The red light on the front of the amp that is for the left channel surround (rear) is lit and i'm recieving no signal to the speaker. double checked connections, but still no sound from the speaker. all other channels working properly
I don't have experience with the 7500 but I had a 7000 with multiple bad channels (red light lit). The problem was bad filter capacitors on the amplifier boards. The large black filter caps (two per channel) were leaking on every amp board. Its a relatively easy repair if you can solder.
FYI you'll probably need a set of small hex head drivers to open the unit.
- If you need clarification, ask it in the comment box above.
- Better answers use proper spelling and grammar.
- Provide details, support with references or personal experience.
Tell us some more! Your answer needs to include more details to help people.You can't post answers that contain an email address.Please enter a valid email address.The email address entered is already associated to an account.Login to postPlease use English characters only.
Tip: The max point reward for answering a question is 15.
My right channel went out on my GFA 7500 and the problem was TWO blown internal fuses. Each amplifier inside the GFA 7500 has two fuses. In order to get to the fuses you must first take the top of the amplifier off by removing the screws using an allen wrench. Then put the top back on.Turn the amplifier over and remove most of the screws from the bottom to access the fuses in the bottom of the amplifier. There are two different size allen wrenches on the bottom. Be careful to not drop a screw inside the amp and make sure you line up the screw holes that hold the amps using a small screw driver to push the amps into position. I replaced all the fuses on the top and the bottom. AdCom sells the fuses on their site.
Red light is on if:
- thermal protection, overheated amp, bad thermo sensor
- DC at speaker terminals
- high current at output transistors
Also could be a protection circuit malfunction.
In any case you need new channel module or send your module or whole amp for repair here.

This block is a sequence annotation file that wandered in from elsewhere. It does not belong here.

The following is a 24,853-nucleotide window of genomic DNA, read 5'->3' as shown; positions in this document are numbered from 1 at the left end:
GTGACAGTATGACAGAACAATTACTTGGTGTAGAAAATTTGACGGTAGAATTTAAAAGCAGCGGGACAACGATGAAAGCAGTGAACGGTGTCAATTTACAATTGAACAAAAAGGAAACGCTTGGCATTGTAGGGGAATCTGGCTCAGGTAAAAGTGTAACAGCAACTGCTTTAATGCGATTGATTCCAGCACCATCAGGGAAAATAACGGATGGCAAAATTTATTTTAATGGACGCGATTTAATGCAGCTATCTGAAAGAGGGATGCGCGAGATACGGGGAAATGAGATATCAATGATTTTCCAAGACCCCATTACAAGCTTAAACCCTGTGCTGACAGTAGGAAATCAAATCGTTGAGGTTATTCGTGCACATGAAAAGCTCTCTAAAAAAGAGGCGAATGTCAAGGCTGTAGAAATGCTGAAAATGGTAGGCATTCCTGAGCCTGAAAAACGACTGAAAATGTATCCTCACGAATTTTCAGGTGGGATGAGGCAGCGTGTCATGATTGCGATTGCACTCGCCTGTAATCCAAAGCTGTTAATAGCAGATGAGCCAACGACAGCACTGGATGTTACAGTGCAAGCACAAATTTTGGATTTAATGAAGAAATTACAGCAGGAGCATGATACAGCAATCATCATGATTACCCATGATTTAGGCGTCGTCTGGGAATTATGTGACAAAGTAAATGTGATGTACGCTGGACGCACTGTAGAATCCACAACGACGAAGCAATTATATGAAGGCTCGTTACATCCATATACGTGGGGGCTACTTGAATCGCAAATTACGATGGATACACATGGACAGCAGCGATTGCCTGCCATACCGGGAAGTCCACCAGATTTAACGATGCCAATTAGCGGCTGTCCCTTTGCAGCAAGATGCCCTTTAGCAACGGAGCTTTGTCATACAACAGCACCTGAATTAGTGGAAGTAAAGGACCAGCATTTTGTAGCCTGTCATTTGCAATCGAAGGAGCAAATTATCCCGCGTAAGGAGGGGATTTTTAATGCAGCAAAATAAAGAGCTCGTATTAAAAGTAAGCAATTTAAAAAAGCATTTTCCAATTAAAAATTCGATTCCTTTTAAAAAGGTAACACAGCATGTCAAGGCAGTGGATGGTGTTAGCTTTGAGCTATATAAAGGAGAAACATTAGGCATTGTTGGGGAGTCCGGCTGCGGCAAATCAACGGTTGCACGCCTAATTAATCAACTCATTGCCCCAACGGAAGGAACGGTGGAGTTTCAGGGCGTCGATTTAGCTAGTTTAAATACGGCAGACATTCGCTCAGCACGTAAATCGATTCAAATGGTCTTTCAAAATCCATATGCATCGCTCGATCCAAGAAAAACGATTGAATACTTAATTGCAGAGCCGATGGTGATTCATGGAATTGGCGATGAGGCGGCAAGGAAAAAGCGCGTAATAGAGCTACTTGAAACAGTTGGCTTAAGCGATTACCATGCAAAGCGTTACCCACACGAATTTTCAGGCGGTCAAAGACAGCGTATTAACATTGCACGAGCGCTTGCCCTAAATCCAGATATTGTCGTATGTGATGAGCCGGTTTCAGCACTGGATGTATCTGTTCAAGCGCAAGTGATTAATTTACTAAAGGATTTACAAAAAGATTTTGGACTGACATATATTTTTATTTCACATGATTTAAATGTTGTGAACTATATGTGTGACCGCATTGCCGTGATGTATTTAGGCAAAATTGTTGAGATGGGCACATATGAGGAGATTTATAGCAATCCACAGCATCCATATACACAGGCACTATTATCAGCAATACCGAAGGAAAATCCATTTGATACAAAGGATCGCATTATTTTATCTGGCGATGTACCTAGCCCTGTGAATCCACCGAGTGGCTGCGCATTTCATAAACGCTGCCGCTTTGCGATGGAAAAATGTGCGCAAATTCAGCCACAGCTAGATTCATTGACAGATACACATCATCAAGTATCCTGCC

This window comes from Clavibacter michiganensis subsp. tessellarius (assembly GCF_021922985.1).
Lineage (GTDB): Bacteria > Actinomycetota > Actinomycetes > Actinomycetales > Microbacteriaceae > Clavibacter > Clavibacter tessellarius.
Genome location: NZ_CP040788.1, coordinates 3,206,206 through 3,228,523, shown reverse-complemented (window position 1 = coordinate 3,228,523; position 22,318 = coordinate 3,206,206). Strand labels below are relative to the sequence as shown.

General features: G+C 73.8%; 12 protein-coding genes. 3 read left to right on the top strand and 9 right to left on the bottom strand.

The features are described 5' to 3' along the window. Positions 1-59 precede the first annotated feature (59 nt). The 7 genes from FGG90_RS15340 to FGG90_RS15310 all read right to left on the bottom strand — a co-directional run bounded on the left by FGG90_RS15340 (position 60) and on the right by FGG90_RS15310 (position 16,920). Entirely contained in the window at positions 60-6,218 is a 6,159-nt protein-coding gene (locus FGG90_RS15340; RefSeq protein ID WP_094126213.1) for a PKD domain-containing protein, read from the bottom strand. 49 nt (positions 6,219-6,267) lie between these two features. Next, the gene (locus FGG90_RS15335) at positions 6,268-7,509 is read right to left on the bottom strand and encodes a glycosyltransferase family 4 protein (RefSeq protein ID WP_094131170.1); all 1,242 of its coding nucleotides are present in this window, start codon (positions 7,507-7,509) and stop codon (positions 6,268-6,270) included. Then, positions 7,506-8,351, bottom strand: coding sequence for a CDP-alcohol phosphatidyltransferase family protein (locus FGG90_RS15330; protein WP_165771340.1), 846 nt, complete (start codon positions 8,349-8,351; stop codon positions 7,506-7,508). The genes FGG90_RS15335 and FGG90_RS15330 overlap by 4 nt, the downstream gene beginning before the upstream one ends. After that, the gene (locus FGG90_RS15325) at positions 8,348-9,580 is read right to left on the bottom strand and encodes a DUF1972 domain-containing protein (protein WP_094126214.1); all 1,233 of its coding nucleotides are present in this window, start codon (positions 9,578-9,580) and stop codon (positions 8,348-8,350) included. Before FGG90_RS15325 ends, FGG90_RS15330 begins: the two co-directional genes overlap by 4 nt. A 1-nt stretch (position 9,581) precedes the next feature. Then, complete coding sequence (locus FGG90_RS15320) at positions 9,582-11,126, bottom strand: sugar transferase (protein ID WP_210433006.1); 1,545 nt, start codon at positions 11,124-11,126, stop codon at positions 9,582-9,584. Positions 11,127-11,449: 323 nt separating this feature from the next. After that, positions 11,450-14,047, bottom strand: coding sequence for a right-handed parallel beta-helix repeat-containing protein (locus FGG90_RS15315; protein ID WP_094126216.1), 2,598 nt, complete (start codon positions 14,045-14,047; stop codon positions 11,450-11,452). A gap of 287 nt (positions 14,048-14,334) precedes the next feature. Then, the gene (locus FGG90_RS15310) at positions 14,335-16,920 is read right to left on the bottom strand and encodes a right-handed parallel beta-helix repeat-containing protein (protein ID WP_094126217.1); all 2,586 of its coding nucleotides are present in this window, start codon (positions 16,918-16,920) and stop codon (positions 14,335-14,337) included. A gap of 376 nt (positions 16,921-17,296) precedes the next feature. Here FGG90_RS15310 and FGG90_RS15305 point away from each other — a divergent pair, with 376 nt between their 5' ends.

no reason why not, 3 channel amps used to be the "state of the art" back in the early stereo days. the third channel was produced from the sum of the right and left channels, (the plus side of the right and the plus side of the left were sent to the center channel. produced what was considered at the time a true reproduction of the sound as it was intended to be. your lucky to have this old amp.
Unfortunately can't connect it that way. The pre out is only meant to go directly into an amplifier that has all of the same inputs (front/rear, center and surround), not a standard receiver. (Pre amp to amp only, not pre amp to receiver) If your Onkyo doesn't have all the same inputs as your Kenwood preamp has outputs you will just use your standard left/right outputs from the Kenwood to your Onkyo input (CD, Tape, Phono,DVD etc) then use the outputs (front/rear, center and surround) from your Onkyo receiver and connect directly to your speakers..
Ahhh, the good ole Bose 901. (I like those)... And you want to connect them to the Yamaha RX-V765 AV receiver. That should be a piece of cake. I assume you only have two Bose 901 cabinets. If so, you simply need to connect one end of your speaker wires to the terminals found on the 901 cabinets, and the other end of the speaker wires need to go to the Front Left and Front Right speaker outputs of the RX-V765. The RX-V765 is a 7 channel surround receiver. Weather you run it as a 7 channel theatre or as a more classic 2 speaker configuration, you will want to run the 901 cabs from the Front L and Front R speaker outputs, unless for some reason you want to specifically use them for any of the surround channels in which case it will not harm anything if you use them for surrounds - it's just that if you're simply wanting to use them as your principal speakers, you want Front L and Front R.
So connect them as I explained, power the receiver up, put on your favorite CD and enjoy!
Try just the power amp on ..nothing connected no Dakiom thingy either. It's a matter of elimination. Start at the output device and work back. Keep the Dakiom out of the loop. If there's hum with just the Adcom..then it's the ADCOM
It sounds as if there is a broken solder joint somewhere that slowly opens up with heat. The other possibility is that an input or driver transistor is dying. Since the whole channel is dying, I would guess the broken joint and/or dying transistor are near the very input of the channel.
A tech can very easily find the spot by playing the amp until it starts to die, then spraying small bursts of freeze spray, one component or area at a time, until the amp suddenly comes back to life.